DNA methylation of the Pgc-1α promoter decreases skeletal muscle Pgc-1α expression and mitochondrial number and function, both of which may be important in determining insulin sensitivity during obesity [5, 6, 8, 9, 13, 33, 34]. Environmental inputs, such as diet and exercise, alter Pgc-1α expression to determine skeletal muscle mitochondrial adaptations [1, 2, 4, 14]. Dietary supplementation with the flavonoid Q and/or the botanical extract from red onions prevents HFD-induced obesity and insulin resistance by increasing skeletal muscle Pgc-1α expression and mitochondrial function and number [7, 31, 32]. Due to their effects on Pgc-1α and mitochondrial adaptations and the ability of Pgc-1α to be epigenetically regulated, it is possible that the effects of Q and ROE occur through an epigenetic mechanism involving DNA methylation. Here, we show that 9 wks of HFD feeding, which causes increases in adiposity and insulin resistance in C57BL/6J mice [32], leads to hypermethylation at the −260 nt of the Pgc-1α promoter. Both Q and ROE attenuate HFD-induced obesity and insulin resistance while preventing HFD-induced hypermethylation of the −260 nt in Pgc-1α. Although we have previously found that 50 ug/day of Q supplementation upregulates skeletal muscle Pgc-1α in association with increased mitochondrial function in the form of more complete beta oxidation of fatty acids [7] and the mice in the present study showed an ~50% increase in skeletal muscle mitochondrial number [32], in the present study we observed no difference in Pgc-1α expression (measured as the total Pgc-1α expression) between HF and HF + Q or HF + RO.

Importantly, the effects of dietary Q supplementation on skeletal muscle Pgc-1α expression and mitochondrial adaptations occur in a dose- and time-dependent manner [7, 31]. Our previous study showed an increase in Pgc-1α at 8 wks of supplementation [7] and, in the present study, Pgc-1α was measured after 9 wks of supplementation. Despite the lack of increase in total Pgc-1α, we continued to observe Q- and ROE-induced increases in energy expenditure and mitochondrial number [32], which may partially be the result of prior Pgc-1α upregulation at 8 wks. However, mitochondrial turnover occurs rapidly, ranging from ~1 to 17 days in a tissue-specific manner, and this turnover rate can be increased by dietary interventions, such as caloric restriction [35, 36]. Thus, one would expect that if the effects of Q and ROE are no longer beneficial after 9 wks due to the lack of change in total Pgc-1α expression, the continuous impetus of the HFD would lead to similar skeletal muscle physiologies in HF, HF + Q, and HF + RO groups; yet at 9 wks, we still observed increased mitochondrial number [32] and decreased Pgc-1α methylation in HF + Q and HF + RO. Thus, it appears that although total Pgc-1α remains unchanged, other mechanisms may compensate for this loss of Pgc-1α upregulation to perpetuate beneficial mitochondrial adaptations in HF + Q and HF + RO.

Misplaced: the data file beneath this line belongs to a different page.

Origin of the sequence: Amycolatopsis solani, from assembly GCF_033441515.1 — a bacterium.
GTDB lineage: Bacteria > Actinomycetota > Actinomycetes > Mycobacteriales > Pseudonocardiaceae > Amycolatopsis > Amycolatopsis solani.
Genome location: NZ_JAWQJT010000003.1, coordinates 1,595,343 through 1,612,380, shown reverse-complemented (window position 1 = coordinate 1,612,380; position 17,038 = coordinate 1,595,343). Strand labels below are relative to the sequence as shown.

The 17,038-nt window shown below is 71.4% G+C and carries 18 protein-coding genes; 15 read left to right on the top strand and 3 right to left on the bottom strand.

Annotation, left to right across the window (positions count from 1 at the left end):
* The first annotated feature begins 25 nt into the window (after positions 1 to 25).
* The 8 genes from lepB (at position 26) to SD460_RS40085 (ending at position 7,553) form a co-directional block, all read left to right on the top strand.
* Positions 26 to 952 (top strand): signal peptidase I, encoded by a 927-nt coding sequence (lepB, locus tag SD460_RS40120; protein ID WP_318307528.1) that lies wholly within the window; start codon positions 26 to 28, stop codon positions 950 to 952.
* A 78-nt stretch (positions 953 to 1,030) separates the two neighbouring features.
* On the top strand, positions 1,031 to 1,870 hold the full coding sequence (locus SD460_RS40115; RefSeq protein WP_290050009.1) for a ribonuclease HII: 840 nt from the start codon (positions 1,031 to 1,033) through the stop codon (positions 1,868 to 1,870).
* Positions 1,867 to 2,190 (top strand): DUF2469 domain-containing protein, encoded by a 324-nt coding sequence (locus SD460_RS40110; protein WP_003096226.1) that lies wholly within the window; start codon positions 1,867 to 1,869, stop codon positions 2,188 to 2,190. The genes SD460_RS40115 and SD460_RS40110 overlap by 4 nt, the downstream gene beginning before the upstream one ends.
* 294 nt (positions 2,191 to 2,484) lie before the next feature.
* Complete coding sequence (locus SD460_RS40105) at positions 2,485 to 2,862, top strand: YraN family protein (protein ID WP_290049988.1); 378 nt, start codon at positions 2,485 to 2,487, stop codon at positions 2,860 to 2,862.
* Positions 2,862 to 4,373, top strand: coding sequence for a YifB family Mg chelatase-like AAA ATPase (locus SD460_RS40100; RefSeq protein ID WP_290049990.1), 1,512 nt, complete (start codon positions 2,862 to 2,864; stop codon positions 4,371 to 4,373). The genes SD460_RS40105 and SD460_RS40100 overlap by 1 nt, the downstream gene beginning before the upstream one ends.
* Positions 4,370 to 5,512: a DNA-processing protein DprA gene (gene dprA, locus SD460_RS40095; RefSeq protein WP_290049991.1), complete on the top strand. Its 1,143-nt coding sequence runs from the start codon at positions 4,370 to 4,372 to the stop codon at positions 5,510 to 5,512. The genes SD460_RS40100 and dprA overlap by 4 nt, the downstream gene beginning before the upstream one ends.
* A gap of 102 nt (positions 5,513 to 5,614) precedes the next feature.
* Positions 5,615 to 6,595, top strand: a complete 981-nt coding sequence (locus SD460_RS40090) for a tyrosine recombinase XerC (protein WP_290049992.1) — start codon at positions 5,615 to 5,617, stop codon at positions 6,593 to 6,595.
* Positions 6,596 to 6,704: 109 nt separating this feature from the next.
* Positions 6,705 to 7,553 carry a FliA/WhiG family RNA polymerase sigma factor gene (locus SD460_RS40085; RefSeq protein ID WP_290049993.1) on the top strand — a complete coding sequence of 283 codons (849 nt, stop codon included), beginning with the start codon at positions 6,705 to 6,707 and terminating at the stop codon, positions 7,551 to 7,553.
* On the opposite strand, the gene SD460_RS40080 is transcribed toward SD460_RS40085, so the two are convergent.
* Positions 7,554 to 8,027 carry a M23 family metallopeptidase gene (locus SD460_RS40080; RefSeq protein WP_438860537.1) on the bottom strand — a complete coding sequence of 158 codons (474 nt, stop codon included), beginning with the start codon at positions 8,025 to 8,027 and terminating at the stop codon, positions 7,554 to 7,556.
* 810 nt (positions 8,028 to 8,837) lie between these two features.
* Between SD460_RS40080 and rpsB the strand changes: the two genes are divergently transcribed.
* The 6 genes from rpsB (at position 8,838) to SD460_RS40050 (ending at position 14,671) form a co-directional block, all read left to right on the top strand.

Interestingly, DNA methylation has been shown to drive mRNA splicing and Pgc-1α has several known isoforms that result from alternative splicing and alternate promoter start sites [1719, 21, 26]. These isoforms have unique and complementary or overlapping functions, specific to each variant [17, 18, 21, 25]. Thus, it is possible that the effects of Q and ROE may be due to epigenetic regulation of mRNA splicing and subsequent alterations in Pgc-1α splice variant expression. Indeed, we show here that Q and ROE decreased expression of FL-Pgc-1α and isoform a, without changing isoforms b, c, or 4. Additionally, Q but not ROE decreased Pgc-1α isoform B in comparison to LF but HF. Here, none of the treatments had an effect on Pgc-1α isoforms 4 and c. The only isoform shown to decrease after 9 wks of HFD feeding was NT-Pgc-1α; and, both Q and ROE were able to prevent this HFD-induced decrease. These results are consistent with changes in DNA methylation status at the −260 nt, with HF increasing in methylation but HF + Q and HF + RO showing similar levels of methylation as LF. Thus at 9 wks of feeding, it is possible that the beneficial effects of Q and ROE on mitochondrial number and function are mediated via upregulation of NT-Pgc-1α and that isoform expression is dependent on epigenetic regulation of Pgc-1α. Indeed, NT-Pgc-1α has known complementary and overlapping functions to FL-Pgc-1α and may compensate for loss of FL-Pgc-1α or other isoforms [17, 25]; and it has recently been shown that Pgc-1α isoform expression is epigenetically regulated by histone methylation in response to exercise, with expression of Pgc-1α-b and of Pgc-1α-c but not of Pgc-1α-a being upregulated in conjunction with increased histone methylation in the promoter of exon 1b compared to exon 1a [16].